A new study on “Accumulation of mineral oil saturated hydrocarbons (MOSH) in female Fischer 344 rats: Comparison with human data and consequences of risk assessment” was published online on October 1, 2016 in the peer-reviewed scientific journal Science of the Total Environment (FPF reported). The aim of the study was to understand the accumulation of mineral oil saturated hydrocarbons (MOSH) in experimental animals (female Fisher rats) after oral dosing at three different levels (40 mg MOSH/kg food, 400, and 4000). MOSH are common contaminants of recycled paperboard and have been found to migrate into food from food packaging at levels in the ppm range (FPF reported); they originate from the use of mineral oil-based printing inks in non-food grade paper applications (like newspapers). Chemically, MOSH are very similar to polyolefin saturated hydrocarbons (POSH), which are non-intentionally added substances prevalent in polyethylene and polypropylene food contact materials (FPF reported).

The study is authored by scientists from the Official Food Control Authority of the Canton of Zurich, Switzerland, Toxalim INRA Toulouse, France, and the Norwegian Institute of Public Health; two of the study’s co-authors, Koni Grob and Jean-Pierre Cravedi, are members of the European Food Safety Authority’s (EFSA) expert panel on Food Contact Materials, Enzymes, Flavourings and Processing Aids (CEF).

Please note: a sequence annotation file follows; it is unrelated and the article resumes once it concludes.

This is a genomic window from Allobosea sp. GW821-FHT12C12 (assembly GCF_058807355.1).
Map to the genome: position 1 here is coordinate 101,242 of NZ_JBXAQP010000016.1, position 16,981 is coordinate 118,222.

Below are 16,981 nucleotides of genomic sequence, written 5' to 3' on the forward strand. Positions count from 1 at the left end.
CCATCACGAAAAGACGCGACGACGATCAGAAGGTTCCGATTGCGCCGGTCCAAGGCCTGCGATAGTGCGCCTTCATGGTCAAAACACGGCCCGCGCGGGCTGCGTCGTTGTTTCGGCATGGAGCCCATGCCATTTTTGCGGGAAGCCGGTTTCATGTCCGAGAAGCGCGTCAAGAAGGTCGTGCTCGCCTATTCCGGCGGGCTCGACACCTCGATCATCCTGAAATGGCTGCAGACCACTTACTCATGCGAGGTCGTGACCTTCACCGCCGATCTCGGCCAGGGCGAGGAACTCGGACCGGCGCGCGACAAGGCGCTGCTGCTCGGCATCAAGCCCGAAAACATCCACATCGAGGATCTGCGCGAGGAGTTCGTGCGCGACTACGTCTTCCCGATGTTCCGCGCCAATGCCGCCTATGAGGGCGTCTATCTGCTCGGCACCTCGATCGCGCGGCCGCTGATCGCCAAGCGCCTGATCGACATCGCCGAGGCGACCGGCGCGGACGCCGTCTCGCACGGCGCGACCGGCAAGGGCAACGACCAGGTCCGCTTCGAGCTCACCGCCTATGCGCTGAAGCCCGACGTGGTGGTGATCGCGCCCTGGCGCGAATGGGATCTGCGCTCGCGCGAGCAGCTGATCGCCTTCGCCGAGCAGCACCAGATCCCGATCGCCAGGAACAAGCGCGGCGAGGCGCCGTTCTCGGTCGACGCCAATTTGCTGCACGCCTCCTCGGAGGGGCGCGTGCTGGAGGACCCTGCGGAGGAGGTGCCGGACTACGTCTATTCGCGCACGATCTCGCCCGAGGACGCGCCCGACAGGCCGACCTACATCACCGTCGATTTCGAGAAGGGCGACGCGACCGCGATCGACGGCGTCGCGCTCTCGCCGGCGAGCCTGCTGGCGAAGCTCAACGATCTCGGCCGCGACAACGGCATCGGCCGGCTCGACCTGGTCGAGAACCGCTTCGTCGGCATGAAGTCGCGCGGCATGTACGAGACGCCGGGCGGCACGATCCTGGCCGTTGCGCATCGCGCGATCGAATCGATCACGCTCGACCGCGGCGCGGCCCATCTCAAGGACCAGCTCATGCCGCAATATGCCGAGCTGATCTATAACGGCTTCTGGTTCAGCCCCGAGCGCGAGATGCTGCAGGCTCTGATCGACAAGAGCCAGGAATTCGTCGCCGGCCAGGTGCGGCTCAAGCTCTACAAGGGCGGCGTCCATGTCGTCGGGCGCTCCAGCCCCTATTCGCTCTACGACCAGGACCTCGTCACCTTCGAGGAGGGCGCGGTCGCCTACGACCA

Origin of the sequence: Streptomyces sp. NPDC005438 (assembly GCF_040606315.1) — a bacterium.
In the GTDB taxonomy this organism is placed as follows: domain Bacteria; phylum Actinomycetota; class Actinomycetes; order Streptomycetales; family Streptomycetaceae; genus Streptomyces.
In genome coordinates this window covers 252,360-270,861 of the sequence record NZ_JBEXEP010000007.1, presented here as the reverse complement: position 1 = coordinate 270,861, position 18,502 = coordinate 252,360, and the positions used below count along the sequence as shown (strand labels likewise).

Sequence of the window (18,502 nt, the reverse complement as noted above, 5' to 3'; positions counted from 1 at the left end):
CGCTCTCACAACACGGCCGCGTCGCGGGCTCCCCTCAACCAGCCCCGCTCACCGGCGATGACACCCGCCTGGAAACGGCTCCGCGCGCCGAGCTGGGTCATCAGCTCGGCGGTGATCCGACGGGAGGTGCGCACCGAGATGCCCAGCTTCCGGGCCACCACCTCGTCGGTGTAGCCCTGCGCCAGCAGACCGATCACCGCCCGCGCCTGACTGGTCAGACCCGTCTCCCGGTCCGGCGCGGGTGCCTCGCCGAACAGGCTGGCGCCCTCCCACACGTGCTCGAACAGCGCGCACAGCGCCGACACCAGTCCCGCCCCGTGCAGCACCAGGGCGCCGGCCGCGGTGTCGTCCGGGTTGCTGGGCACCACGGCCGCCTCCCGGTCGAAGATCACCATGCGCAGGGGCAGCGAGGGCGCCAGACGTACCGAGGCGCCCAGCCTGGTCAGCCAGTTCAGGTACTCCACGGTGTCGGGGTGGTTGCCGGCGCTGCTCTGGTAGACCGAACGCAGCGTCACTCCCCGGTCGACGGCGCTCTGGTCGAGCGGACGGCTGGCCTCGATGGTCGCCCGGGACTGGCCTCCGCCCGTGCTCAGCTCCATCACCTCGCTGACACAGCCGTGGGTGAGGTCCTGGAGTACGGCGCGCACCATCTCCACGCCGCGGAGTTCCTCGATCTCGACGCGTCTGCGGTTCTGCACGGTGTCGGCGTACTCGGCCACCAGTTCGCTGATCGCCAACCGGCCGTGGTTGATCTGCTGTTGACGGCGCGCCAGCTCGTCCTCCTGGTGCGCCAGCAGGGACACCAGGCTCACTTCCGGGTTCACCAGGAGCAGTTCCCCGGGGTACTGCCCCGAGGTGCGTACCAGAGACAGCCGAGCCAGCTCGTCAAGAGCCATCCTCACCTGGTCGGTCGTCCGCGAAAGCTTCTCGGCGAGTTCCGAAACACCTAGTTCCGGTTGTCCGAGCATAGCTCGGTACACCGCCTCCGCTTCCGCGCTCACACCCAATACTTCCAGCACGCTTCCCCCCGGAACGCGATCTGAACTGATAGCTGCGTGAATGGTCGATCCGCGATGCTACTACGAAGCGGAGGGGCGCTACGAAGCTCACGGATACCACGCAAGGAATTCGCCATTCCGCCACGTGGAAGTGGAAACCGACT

In the study, dose-dependent tissue accumulation of MOSH was observed in rats via oral uptake in feed, and the authors observed large differences linked to the three different exposure levels. Based on this finding, they conclude that “tissue concentrations at low dose are underestimated if linearly extrapolated from experiments with high doses;” linear extrapolation from high to low doses is common practice in chemical risk assessments.

Further, the study compared tissue-specific accumulation in rats to human biomonitoring data from an earlier study (Barp et al. 2014, Biedermann et al. 2015), showing that human chronic exposure leads to differences in the distribution of MOSH (both in the chemical composition of MOSH, as well as levels in fatty tissue versus the liver): In human samples, MOSH levels were similar in adipose tissue, liver and spleen, while in rats large differences between specific tissue levels were observed. These differences are likely due to chronic exposure (humans) vs. subchronic exposure (animal study). This finding implies that human exposures are systematically underestimated, warranting a reevaluation of the current acceptable daily intake.

In their conclusions, the authors further state that “more attention should be paid to the composition of the hydrocarbons,” mentioning the German Federal Institute for Risk Assessment’s (BfR) MOSH evaluation that differentiates between molecular mass ranges (FPF reported).


Barp, L., et al. (2017). “Accumulation of mineral oil saturated hydrocarbons (MOSH) in female Fischer 344 rats: Comparison with human data and consequences of risk assessment.” Science of the Total Environment (published online October 1, 2016).

Barp, L., et al. (2014). “Mineral oil in human tissues, Part I: Concentrations and molecular mass distributions.Food and Chemical Toxicology 72:312-321.

Biedermann, M., et al. (2015). “Mineral oil in human tissues, Part II: Characterization of the accumulated hydrocarbons by comprehensive two-dimensional gas chromatography.Science of The Total Environment 506-507:644-655.

BfR (2016). Recommendation XXXVI. Paper and board for food contact.